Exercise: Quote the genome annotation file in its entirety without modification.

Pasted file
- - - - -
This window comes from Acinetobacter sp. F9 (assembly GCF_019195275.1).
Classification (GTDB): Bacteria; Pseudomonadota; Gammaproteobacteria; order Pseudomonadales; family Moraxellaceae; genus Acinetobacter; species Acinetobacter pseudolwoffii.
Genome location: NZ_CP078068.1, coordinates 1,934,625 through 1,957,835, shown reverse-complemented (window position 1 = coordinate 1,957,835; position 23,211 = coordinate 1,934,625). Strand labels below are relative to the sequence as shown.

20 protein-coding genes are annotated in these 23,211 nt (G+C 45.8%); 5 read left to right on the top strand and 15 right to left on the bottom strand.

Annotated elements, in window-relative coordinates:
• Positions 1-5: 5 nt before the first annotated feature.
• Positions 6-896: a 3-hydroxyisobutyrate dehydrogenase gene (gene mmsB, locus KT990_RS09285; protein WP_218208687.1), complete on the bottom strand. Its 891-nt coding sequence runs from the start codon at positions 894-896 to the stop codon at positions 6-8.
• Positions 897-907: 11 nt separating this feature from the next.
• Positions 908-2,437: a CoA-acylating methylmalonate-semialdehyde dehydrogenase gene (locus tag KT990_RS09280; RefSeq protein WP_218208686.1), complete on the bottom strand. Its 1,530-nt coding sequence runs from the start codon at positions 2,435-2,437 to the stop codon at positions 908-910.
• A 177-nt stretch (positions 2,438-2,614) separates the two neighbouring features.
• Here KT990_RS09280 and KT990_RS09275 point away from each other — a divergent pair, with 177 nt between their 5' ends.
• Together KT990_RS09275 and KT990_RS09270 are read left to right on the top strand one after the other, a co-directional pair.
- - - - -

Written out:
This window comes from Acinetobacter sp. F9 (assembly GCF_019195275.1).
Classification (GTDB): Bacteria; Pseudomonadota; Gammaproteobacteria; order Pseudomonadales; family Moraxellaceae; genus Acinetobacter; species Acinetobacter pseudolwoffii.
Genome location: NZ_CP078068.1, coordinates 1,934,625 through 1,957,835, shown reverse-complemented (window position 1 = coordinate 1,957,835; position 23,211 = coordinate 1,934,625). Strand labels below are relative to the sequence as shown.

20 protein-coding genes are annotated in these 23,211 nt (G+C 45.8%); 5 read left to right on the top strand and 15 right to left on the bottom strand.

Annotated elements, in window-relative coordinates:
• Positions 1-5: 5 nt before the first annotated feature.
• Positions 6-896: a 3-hydroxyisobutyrate dehydrogenase gene (gene mmsB, locus KT990_RS09285; protein WP_218208687.1), complete on the bottom strand. Its 891-nt coding sequence runs from the start codon at positions 894-896 to the stop codon at positions 6-8.
• Positions 897-907: 11 nt separating this feature from the next.
• Positions 908-2,437: a CoA-acylating methylmalonate-semialdehyde dehydrogenase gene (locus tag KT990_RS09280; RefSeq protein WP_218208686.1), complete on the bottom strand. Its 1,530-nt coding sequence runs from the start codon at positions 2,435-2,437 to the stop codon at positions 908-910.
• A 177-nt stretch (positions 2,438-2,614) separates the two neighbouring features.
• Here KT990_RS09280 and KT990_RS09275 point away from each other — a divergent pair, with 177 nt between their 5' ends.
• Together KT990_RS09275 and KT990_RS09270 are read left to right on the top strand one after the other, a co-directional pair.